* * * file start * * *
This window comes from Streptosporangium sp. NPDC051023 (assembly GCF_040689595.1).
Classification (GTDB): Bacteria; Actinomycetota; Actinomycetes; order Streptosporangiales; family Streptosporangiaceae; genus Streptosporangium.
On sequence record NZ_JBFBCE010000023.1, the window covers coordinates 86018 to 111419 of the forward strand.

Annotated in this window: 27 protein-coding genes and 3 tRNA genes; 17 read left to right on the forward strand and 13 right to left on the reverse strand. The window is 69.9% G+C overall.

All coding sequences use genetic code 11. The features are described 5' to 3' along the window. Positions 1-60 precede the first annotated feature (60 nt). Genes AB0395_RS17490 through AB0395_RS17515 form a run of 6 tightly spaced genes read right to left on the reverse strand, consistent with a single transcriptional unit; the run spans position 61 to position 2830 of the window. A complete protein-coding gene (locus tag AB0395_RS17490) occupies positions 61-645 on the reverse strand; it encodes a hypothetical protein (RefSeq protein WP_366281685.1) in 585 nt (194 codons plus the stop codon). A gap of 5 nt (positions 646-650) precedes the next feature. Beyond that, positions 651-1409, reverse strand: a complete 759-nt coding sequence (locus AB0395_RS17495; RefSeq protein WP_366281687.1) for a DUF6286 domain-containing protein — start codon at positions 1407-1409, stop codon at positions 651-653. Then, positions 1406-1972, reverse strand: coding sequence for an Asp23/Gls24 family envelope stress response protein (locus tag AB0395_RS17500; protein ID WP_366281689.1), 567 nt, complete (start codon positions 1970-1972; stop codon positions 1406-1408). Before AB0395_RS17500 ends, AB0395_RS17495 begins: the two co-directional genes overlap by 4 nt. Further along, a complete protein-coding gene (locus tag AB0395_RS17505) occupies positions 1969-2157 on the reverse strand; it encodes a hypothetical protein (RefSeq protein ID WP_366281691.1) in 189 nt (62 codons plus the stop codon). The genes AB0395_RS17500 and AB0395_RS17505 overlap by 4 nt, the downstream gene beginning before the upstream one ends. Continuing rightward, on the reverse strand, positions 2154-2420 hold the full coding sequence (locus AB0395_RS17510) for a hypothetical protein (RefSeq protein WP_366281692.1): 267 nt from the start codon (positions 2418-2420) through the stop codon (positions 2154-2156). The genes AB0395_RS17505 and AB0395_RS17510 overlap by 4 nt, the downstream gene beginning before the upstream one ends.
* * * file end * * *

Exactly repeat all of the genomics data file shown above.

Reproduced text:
This window comes from Streptosporangium sp. NPDC051023 (assembly GCF_040689595.1).
Classification (GTDB): Bacteria; Actinomycetota; Actinomycetes; order Streptosporangiales; family Streptosporangiaceae; genus Streptosporangium.
On sequence record NZ_JBFBCE010000023.1, the window covers coordinates 86018 to 111419 of the forward strand.

Annotated in this window: 27 protein-coding genes and 3 tRNA genes; 17 read left to right on the forward strand and 13 right to left on the reverse strand. The window is 69.9% G+C overall.

All coding sequences use genetic code 11. The features are described 5' to 3' along the window. Positions 1-60 precede the first annotated feature (60 nt). Genes AB0395_RS17490 through AB0395_RS17515 form a run of 6 tightly spaced genes read right to left on the reverse strand, consistent with a single transcriptional unit; the run spans position 61 to position 2830 of the window. A complete protein-coding gene (locus tag AB0395_RS17490) occupies positions 61-645 on the reverse strand; it encodes a hypothetical protein (RefSeq protein WP_366281685.1) in 585 nt (194 codons plus the stop codon). A gap of 5 nt (positions 646-650) precedes the next feature. Beyond that, positions 651-1409, reverse strand: a complete 759-nt coding sequence (locus AB0395_RS17495; RefSeq protein WP_366281687.1) for a DUF6286 domain-containing protein — start codon at positions 1407-1409, stop codon at positions 651-653. Then, positions 1406-1972, reverse strand: coding sequence for an Asp23/Gls24 family envelope stress response protein (locus tag AB0395_RS17500; protein ID WP_366281689.1), 567 nt, complete (start codon positions 1970-1972; stop codon positions 1406-1408). Before AB0395_RS17500 ends, AB0395_RS17495 begins: the two co-directional genes overlap by 4 nt. Further along, a complete protein-coding gene (locus tag AB0395_RS17505) occupies positions 1969-2157 on the reverse strand; it encodes a hypothetical protein (RefSeq protein ID WP_366281691.1) in 189 nt (62 codons plus the stop codon). The genes AB0395_RS17500 and AB0395_RS17505 overlap by 4 nt, the downstream gene beginning before the upstream one ends. Continuing rightward, on the reverse strand, positions 2154-2420 hold the full coding sequence (locus AB0395_RS17510) for a hypothetical protein (RefSeq protein WP_366281692.1): 267 nt from the start codon (positions 2418-2420) through the stop codon (positions 2154-2156). The genes AB0395_RS17505 and AB0395_RS17510 overlap by 4 nt, the downstream gene beginning before the upstream one ends.